# Interview Question on Power Analysis

Your task is to do power analysis for a circuit that sends out a one-clock-cycle pulse on the done signal once every 16 clock cycles(done is ’0’ for 15 clock cycles, then ’1’ for one cycle, then repeat with 15 cycles of ’0’ followed by a ’1’, etc). You have been asked to consider three different types of counters: 1. Binary counter, 2. Gray-code counter, and 3. One-hot counter. (The table below
shows the values from 0 to 15 for the different encoding schemes) What is the relative amount of power consumption for the different options?

Your implementation technology is an FPGA where each cell has a programmable combinational circuit and a flip-flop. The combinational circuit has 4 inputs and 1 output. The capacitive load of the combinational circuit is twice that of the flip-flop.

1. You may neglect power associated with clocks.
2. You may assume that all counters:
(a) are implemented on the same fabrication process
(b) run at the same clock speed
(c) have negligible leakage and short-circuit currents

Encoding:
The columns below represent, Decimal Gray One-Hot Binary in order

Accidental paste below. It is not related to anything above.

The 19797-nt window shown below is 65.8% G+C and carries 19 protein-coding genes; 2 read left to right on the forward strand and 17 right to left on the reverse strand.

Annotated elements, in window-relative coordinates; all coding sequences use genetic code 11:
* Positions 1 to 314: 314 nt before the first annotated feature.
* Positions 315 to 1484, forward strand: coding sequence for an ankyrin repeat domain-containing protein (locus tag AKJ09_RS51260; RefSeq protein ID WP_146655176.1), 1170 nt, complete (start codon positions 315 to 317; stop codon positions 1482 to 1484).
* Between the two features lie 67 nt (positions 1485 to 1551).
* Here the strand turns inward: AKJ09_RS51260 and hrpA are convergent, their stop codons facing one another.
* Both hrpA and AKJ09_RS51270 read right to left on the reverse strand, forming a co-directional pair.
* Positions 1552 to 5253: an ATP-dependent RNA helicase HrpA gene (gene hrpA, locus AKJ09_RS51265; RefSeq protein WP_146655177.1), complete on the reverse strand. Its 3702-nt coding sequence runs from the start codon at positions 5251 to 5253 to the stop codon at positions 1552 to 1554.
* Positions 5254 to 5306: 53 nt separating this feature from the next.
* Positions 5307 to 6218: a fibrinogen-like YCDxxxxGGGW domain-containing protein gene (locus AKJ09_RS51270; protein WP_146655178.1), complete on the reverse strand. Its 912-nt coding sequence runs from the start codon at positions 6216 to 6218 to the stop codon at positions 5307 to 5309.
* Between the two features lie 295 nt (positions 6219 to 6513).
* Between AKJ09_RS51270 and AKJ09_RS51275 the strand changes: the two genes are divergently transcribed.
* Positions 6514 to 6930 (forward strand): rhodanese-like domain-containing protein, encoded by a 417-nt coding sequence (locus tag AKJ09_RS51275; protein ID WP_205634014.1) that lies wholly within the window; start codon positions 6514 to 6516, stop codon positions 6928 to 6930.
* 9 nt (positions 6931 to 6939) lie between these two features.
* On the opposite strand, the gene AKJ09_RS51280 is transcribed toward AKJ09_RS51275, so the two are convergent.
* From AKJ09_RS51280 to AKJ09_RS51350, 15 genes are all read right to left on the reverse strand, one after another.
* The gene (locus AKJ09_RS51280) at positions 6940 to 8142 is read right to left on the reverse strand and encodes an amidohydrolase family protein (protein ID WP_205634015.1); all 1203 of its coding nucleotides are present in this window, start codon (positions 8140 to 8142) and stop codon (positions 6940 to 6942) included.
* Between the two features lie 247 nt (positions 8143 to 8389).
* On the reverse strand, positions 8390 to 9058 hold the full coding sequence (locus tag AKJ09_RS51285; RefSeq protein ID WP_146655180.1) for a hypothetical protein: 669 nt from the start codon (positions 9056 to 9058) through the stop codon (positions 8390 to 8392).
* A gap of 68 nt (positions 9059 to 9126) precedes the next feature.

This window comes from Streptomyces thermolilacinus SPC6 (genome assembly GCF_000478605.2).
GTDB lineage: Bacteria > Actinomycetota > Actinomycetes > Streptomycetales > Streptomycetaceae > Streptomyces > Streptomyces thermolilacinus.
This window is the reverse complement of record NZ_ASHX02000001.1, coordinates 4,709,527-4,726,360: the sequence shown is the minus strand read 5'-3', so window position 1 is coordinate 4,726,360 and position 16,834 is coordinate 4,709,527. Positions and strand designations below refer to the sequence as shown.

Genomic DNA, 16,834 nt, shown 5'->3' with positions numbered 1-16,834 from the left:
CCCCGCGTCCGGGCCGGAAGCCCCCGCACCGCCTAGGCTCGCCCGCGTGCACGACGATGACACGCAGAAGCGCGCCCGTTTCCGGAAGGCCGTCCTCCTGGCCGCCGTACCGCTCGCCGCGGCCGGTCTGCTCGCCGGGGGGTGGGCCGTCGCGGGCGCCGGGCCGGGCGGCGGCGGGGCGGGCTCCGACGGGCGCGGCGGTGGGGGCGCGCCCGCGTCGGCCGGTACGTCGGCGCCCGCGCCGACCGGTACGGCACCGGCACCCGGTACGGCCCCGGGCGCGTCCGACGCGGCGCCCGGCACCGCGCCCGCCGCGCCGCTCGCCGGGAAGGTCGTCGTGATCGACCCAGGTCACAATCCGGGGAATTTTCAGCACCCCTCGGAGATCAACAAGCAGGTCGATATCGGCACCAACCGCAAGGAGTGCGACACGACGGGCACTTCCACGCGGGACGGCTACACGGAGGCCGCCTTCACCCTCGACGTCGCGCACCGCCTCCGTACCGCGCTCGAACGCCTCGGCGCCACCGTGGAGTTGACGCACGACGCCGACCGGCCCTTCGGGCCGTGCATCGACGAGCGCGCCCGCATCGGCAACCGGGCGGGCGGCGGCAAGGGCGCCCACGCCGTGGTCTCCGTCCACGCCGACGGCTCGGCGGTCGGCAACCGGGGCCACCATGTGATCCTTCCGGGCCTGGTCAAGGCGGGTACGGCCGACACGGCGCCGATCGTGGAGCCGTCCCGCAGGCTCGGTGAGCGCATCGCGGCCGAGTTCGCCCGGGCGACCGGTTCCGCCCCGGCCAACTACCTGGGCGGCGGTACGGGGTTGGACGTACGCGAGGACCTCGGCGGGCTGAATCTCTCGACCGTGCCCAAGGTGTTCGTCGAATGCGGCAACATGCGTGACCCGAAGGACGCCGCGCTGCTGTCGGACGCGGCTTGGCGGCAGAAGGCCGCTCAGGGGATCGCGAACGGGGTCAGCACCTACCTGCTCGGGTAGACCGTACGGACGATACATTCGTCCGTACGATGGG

0 0000 0000000000000001 0000
1 0001 0000000000000010 0001
2 0011 0000000000000100 0010
3 0010 0000000000001000 0011
4 0110 0000000000010000 0100
5 0111 0000000000100000 0101
6 0101 0000000001000000 0110
7 0100 0000000010000000 0111
8 1100 0000000100000000 1000
9 1101 0000001000000000 1001
10 1111 0000010000000000 1010
11 1110 0000100000000000 1011
12 1010 0001000000000000 1100
13 1011 0010000000000000 1101
14 1001 0100000000000000 1110
15 1000 1000000000000000 1111

This question is asked widely in interviews worldwide with varying levels of difficulty. Please start discussing.

Tip: Capacitance is dependent upon the number of signals, and whether a signal is combinational or a flop.

1. If Binary counting is chosen as baseline, then relative amounts of power are:
Gray 54%, One-Hot 35%, Binary 100%

Yes, some math is involved!
Good question.

2. more...

Data encoding is a technique that chooses data values so that normal execution will have a low activity
factor. The most common example is “Gray coding” where exactly one bit changes value each clock cycle when
counting.